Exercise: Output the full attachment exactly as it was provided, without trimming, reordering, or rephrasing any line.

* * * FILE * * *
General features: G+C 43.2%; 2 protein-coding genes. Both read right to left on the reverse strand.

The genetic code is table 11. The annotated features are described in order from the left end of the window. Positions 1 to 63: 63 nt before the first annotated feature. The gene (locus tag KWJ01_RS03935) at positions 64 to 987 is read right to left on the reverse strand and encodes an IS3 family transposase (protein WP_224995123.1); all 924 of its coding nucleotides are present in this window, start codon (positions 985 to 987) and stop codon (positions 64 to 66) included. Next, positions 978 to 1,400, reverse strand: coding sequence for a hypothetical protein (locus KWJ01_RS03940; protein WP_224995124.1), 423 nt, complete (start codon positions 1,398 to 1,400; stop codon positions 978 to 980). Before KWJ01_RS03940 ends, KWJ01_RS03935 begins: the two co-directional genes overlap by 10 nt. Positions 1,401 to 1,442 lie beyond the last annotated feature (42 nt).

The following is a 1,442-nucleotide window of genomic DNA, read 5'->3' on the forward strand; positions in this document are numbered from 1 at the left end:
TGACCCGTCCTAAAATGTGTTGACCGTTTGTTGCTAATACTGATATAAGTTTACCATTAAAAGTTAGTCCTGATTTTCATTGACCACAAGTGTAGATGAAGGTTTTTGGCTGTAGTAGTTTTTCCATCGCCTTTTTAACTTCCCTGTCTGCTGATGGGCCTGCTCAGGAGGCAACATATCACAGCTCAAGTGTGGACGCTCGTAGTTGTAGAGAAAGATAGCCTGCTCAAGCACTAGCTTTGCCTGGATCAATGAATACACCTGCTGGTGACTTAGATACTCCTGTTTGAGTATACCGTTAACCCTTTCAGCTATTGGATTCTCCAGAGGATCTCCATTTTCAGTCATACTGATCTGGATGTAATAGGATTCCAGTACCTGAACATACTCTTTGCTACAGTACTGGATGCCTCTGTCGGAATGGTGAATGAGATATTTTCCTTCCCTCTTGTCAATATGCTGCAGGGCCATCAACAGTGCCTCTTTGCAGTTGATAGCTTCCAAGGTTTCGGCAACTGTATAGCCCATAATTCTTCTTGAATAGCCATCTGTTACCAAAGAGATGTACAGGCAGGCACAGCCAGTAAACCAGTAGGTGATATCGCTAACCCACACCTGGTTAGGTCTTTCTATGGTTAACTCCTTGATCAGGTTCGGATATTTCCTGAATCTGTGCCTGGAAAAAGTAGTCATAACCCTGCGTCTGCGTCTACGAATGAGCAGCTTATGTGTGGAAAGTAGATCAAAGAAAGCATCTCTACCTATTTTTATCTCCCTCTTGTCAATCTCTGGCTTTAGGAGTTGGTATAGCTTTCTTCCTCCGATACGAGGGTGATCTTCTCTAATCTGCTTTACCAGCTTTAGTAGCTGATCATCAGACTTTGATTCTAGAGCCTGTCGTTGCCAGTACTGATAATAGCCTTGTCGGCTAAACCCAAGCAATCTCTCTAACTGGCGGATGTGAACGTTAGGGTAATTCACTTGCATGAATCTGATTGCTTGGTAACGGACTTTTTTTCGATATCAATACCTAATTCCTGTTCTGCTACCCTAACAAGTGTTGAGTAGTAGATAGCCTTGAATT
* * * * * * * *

General features: G+C 43.2%; 2 protein-coding genes. Both read right to left on the reverse strand.

The genetic code is table 11. The annotated features are described in order from the left end of the window. Positions 1 to 63: 63 nt before the first annotated feature. The gene (locus tag KWJ01_RS03935) at positions 64 to 987 is read right to left on the reverse strand and encodes an IS3 family transposase (protein WP_224995123.1); all 924 of its coding nucleotides are present in this window, start codon (positions 985 to 987) and stop codon (positions 64 to 66) included. Next, positions 978 to 1,400, reverse strand: coding sequence for a hypothetical protein (locus KWJ01_RS03940; protein WP_224995124.1), 423 nt, complete (start codon positions 1,398 to 1,400; stop codon positions 978 to 980). Before KWJ01_RS03940 ends, KWJ01_RS03935 begins: the two co-directional genes overlap by 10 nt. Positions 1,401 to 1,442 lie beyond the last annotated feature (42 nt).

The following is a 1,442-nucleotide window of genomic DNA, read 5'->3' on the forward strand; positions in this document are numbered from 1 at the left end:
TGACCCGTCCTAAAATGTGTTGACCGTTTGTTGCTAATACTGATATAAGTTTACCATTAAAAGTTAGTCCTGATTTTCATTGACCACAAGTGTAGATGAAGGTTTTTGGCTGTAGTAGTTTTTCCATCGCCTTTTTAACTTCCCTGTCTGCTGATGGGCCTGCTCAGGAGGCAACATATCACAGCTCAAGTGTGGACGCTCGTAGTTGTAGAGAAAGATAGCCTGCTCAAGCACTAGCTTTGCCTGGATCAATGAATACACCTGCTGGTGACTTAGATACTCCTGTTTGAGTATACCGTTAACCCTTTCAGCTATTGGATTCTCCAGAGGATCTCCATTTTCAGTCATACTGATCTGGATGTAATAGGATTCCAGTACCTGAACATACTCTTTGCTACAGTACTGGATGCCTCTGTCGGAATGGTGAATGAGATATTTTCCTTCCCTCTTGTCAATATGCTGCAGGGCCATCAACAGTGCCTCTTTGCAGTTGATAGCTTCCAAGGTTTCGGCAACTGTATAGCCCATAATTCTTCTTGAATAGCCATCTGTTACCAAAGAGATGTACAGGCAGGCACAGCCAGTAAACCAGTAGGTGATATCGCTAACCCACACCTGGTTAGGTCTTTCTATGGTTAACTCCTTGATCAGGTTCGGATATTTCCTGAATCTGTGCCTGGAAAAAGTAGTCATAACCCTGCGTCTGCGTCTACGAATGAGCAGCTTATGTGTGGAAAGTAGATCAAAGAAAGCATCTCTACCTATTTTTATCTCCCTCTTGTCAATCTCTGGCTTTAGGAGTTGGTATAGCTTTCTTCCTCCGATACGAGGGTGATCTTCTCTAATCTGCTTTACCAGCTTTAGTAGCTGATCATCAGACTTTGATTCTAGAGCCTGTCGTTGCCAGTACTGATAATAGCCTTGTCGGCTAAACCCAAGCAATCTCTCTAACTGGCGGATGTGAACGTTAGGGTAATTCACTTGCATGAATCTGATTGCTTGGTAACGGACTTTTTTTCGATATCAATACCTAATTCCTGTTCTGCTACCCTAACAAGTGTTGAGTAGTAGATAGCCTTGAATT